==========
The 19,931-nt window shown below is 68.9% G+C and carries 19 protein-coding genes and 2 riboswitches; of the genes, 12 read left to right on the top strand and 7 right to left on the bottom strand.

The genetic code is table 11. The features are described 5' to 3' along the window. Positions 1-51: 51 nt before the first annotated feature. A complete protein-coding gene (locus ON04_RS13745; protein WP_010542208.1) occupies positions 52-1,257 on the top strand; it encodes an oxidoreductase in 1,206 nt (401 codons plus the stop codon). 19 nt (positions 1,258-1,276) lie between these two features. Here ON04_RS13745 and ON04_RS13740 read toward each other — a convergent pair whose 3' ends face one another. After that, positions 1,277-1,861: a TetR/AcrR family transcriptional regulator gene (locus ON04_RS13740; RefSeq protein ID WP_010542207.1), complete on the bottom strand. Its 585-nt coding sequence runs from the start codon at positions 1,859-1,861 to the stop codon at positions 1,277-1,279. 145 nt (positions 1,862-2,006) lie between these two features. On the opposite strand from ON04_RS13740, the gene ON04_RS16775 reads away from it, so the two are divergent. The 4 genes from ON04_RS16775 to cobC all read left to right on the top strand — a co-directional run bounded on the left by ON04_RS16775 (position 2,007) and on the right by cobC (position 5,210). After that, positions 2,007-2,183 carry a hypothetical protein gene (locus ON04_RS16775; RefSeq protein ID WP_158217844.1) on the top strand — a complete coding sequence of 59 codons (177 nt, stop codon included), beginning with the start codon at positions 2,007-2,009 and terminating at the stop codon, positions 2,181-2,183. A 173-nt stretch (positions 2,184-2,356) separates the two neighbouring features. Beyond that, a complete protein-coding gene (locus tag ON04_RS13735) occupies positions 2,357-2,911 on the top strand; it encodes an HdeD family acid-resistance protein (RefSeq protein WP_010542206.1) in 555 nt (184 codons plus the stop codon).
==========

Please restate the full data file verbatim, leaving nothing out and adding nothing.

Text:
The 19,931-nt window shown below is 68.9% G+C and carries 19 protein-coding genes and 2 riboswitches; of the genes, 12 read left to right on the top strand and 7 right to left on the bottom strand.

The genetic code is table 11. The features are described 5' to 3' along the window. Positions 1-51: 51 nt before the first annotated feature. A complete protein-coding gene (locus ON04_RS13745; protein WP_010542208.1) occupies positions 52-1,257 on the top strand; it encodes an oxidoreductase in 1,206 nt (401 codons plus the stop codon). 19 nt (positions 1,258-1,276) lie between these two features. Here ON04_RS13745 and ON04_RS13740 read toward each other — a convergent pair whose 3' ends face one another. After that, positions 1,277-1,861: a TetR/AcrR family transcriptional regulator gene (locus ON04_RS13740; RefSeq protein ID WP_010542207.1), complete on the bottom strand. Its 585-nt coding sequence runs from the start codon at positions 1,859-1,861 to the stop codon at positions 1,277-1,279. 145 nt (positions 1,862-2,006) lie between these two features. On the opposite strand from ON04_RS13740, the gene ON04_RS16775 reads away from it, so the two are divergent. The 4 genes from ON04_RS16775 to cobC all read left to right on the top strand — a co-directional run bounded on the left by ON04_RS16775 (position 2,007) and on the right by cobC (position 5,210). After that, positions 2,007-2,183 carry a hypothetical protein gene (locus ON04_RS16775; RefSeq protein ID WP_158217844.1) on the top strand — a complete coding sequence of 59 codons (177 nt, stop codon included), beginning with the start codon at positions 2,007-2,009 and terminating at the stop codon, positions 2,181-2,183. A 173-nt stretch (positions 2,184-2,356) separates the two neighbouring features. Beyond that, a complete protein-coding gene (locus tag ON04_RS13735) occupies positions 2,357-2,911 on the top strand; it encodes an HdeD family acid-resistance protein (RefSeq protein WP_010542206.1) in 555 nt (184 codons plus the stop codon).